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The Top 10 Worst Coaching Decisions in a Super Bowl

Michael IelpiCorrespondent IJanuary 16, 2017

The Top 10 Worst Coaching Decisions in a Super Bowl

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    A couple of years ago, I wrote a column called My Top 10 Super Bowl Coaching Decisions. Today is the sequel to that, where I examine the flip side.

    The pressure of the biggest game of the year can have some very smart men make some very poor decisions that will be remembered for all-time.

    To quote Jack King, "Few [poker] players recall big pots they have won, strange as it seems, but every player can remember with remarkable accuracy the outstanding tough beats of his career."

    You could easily replace poker player with head coach.

    You may be surprised to find a few Hall of Fame coaches have made this list. You may also be surprised that some of the coaches who made some of the best decisions are also on the list.

10. Mike Holmgren, Super Bowl XL: Bad Officiating, Poor Planning

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    Mike Holmgren could have made a great politician.

    His play-calling and time management during the game was worse than the officiating. Seattle Seahawks fans still blame the officials. Their head coach ducked most of the blame for the loss.

    While there were a few ticky-tack calls in the game that would not be called on other nights, they were called and you have to play through adversity to win a championship.

    Nearing the end of the first half, the Seahawks trailed the Steelers 7-3 with 1:46 remaining in the second quarter. The Seahawks had the football on their own 27-yard line and drove to the Steelers' 40-yard line with 54 seconds left in the half. On first down, the Seahawks threw an incompletion. With 48 seconds left, they handed the ball off to Shaun Alexander for a four-yard gain. It took the Seahawks 30 seconds to get another play called. The third down pass was incomplete and Josh Brown would miss a 54-yard field goal with two seconds remaining.

    The lack of urgency most likely cost the Seahawks three points.

    The fourth quarter began with the Seahawks trailing 14-10. After a controversial holding call, the Seahawks faced 3rd-and-18 at the Steelers' 27-yard line. Instead of calling either a safer pass or a draw play that could have made a field goal attempt a shorter distance, the Seahawks gambled and Matt Hasselbeck’s deep pass was easily intercepted at the 5-yard line and was returned for 24 yards. After the interception, Hasselbeck was called for a low block that put the ball all the way up to the Steelers’ own 44-yard line.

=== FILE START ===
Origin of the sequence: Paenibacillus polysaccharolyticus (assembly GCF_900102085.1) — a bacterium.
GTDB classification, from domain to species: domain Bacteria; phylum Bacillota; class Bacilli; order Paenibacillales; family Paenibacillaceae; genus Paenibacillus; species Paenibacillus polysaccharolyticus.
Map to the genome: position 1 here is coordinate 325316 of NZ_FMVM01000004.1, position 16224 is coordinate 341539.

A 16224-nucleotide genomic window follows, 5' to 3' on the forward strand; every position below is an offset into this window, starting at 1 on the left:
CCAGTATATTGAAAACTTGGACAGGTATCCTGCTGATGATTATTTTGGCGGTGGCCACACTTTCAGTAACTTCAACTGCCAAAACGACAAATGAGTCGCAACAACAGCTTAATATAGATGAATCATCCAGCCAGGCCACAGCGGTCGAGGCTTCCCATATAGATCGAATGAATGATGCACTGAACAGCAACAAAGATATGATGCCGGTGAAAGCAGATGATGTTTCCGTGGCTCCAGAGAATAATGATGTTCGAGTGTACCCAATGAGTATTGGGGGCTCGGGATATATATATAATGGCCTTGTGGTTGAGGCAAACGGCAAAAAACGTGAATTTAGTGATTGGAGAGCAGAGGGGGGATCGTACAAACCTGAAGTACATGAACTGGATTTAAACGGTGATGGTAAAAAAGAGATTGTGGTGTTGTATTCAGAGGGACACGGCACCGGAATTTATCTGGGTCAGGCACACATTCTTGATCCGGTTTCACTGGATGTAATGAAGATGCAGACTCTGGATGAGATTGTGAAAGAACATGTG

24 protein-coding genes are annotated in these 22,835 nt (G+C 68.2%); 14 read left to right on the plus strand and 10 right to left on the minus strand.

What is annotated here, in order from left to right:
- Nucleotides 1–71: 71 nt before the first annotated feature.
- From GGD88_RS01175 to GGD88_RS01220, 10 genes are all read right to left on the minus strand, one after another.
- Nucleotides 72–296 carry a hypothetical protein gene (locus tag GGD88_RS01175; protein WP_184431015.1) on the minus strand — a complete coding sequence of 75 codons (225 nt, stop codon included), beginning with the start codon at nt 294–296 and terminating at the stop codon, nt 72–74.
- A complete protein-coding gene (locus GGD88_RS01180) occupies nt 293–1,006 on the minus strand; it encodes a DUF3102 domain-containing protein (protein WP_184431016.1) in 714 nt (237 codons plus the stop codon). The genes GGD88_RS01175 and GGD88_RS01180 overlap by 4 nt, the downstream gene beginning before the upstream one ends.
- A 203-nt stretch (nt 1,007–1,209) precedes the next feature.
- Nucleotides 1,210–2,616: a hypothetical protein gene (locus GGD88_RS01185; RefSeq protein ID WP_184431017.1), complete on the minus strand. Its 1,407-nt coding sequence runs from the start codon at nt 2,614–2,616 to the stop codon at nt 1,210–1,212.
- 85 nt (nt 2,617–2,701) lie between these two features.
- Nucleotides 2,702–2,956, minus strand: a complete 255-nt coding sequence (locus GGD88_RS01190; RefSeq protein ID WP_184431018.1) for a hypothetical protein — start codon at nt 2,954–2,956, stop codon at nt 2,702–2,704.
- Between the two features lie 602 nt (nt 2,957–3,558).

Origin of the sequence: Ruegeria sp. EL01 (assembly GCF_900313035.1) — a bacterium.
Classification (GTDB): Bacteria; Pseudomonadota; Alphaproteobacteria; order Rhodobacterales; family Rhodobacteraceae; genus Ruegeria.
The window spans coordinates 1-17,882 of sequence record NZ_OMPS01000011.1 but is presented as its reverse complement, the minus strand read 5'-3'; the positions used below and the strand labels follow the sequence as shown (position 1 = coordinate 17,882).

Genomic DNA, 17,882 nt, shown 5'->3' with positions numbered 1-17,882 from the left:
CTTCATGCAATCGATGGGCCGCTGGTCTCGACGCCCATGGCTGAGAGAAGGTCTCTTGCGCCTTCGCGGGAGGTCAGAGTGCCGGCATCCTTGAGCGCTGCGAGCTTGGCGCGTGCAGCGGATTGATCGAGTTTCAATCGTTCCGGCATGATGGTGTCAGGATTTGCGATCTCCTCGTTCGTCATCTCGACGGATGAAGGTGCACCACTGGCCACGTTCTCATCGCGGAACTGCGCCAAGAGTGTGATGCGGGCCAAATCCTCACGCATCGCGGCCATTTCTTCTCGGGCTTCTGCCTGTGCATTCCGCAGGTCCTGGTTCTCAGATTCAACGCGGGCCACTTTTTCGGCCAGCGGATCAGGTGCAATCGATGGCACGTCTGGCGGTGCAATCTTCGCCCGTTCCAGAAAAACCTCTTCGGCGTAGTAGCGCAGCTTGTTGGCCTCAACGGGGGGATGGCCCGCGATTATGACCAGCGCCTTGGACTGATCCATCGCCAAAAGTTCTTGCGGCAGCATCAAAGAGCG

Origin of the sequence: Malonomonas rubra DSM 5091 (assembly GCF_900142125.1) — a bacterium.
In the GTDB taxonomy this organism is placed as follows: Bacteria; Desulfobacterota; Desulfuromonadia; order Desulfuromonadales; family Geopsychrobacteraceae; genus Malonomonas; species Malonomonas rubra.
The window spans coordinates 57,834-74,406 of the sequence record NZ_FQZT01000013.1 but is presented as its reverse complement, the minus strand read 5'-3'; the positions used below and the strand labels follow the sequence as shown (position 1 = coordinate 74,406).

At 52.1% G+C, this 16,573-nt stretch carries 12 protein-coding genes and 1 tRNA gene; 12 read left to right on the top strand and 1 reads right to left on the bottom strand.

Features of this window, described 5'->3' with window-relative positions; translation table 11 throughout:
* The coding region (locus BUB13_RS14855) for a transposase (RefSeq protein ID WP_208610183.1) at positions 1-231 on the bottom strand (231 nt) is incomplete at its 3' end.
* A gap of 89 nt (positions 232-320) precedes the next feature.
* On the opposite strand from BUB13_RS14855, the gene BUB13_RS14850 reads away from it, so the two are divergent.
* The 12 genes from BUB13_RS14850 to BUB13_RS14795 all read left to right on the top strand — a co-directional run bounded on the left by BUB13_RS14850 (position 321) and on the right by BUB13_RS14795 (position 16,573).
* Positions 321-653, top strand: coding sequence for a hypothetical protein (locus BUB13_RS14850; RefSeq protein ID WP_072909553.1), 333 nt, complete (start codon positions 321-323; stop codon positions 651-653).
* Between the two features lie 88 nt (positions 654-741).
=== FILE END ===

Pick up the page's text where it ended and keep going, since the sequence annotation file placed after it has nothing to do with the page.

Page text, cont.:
The Steelers scored a touchdown just four plays later and took a 21-10 lead.

    Very late in the game, the Seahawks moved the ball to the Steelers’ 26-yard line with just 35 seconds left in the contest. Needing two scores to extend the game, the Seahawks could have tried a field goal and then hoped to recover an onside kick.

    The Seahawks tried to find the end zone and ended up turning the ball over on downs and the game was over.

    Either way the Seahawks would have needed an onside kick along with their effort to try and score a touchdown, and they simply never got the opportunity.

    The officiating was not its finest that Sunday in Detroit, but neither was Holmgren’s game plan.

9. Lovie Smith, Super Bowl XLI: Rex Grossman Is Our Quarterback

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    The Colts could have been had on a rainy Sunday night in Miami, but Lovie Smith had to have Rex Grossman as his quarterback.

    The Bears had scored 14 points in the first ten minutes of Super Bowl XLI, thanks to an opening kick return for a touchdown by Devin Hester, and 53 rushing yards by Thomas Jones on the Bears’ second drive of the game.

    The Bears would score just three more points in the final 49 minutes of the game. The Bears longest drive of the game was eight plays. Ten drives by the Bears lasted for four plays or less. The longest single drive by the Bears was only 2:22 in terms of time of possession.

    While Rex Grossman did not throw the game away until the fourth quarter, he had done little to help the Bears on the scoreboard.

    Grossman had just 19 passing yards after the first half and only 44 yards through three quarters of play. Lovie Smith believed in Rex Grossman right down to the bitter end.

    The Bears defense and special teams had done enough to hold Peyton Manning and the Colts offense to only touchdown and three field goals and the game was up for grabs with the Colts holding a 22-17 to start the fourth quarter.

    With 11:44 to play in the game, the Bears had a first down on their own 38-yard line. Grossman threw up a lazy pass that was easily intercepted by Kelvin Hayden and his spectacular run down the sideline for a touchdown pretty much ended the competitive portion of Super Bowl XLI.

    2006 would be Rex Grossman’s final season as the full-time starter for the Chicago Bears. He would win just two more games as a Bear after the loss in Super Bowl XLI.

    Staying with Rex Grossman did not cost Lovie Smith his job, but it may have cost him his best opportunity at winning a Super Bowl.

8. Forrest Gregg, Super Bowl XVI: Stuck at the One

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    The Cincinnati Bengals may have had the worst first half performance in Super Bowl history against the San Francisco 49ers in Super Bowl XVI. The Bengals trailed 20-0 at halftime, despite having the ball twice in the red zone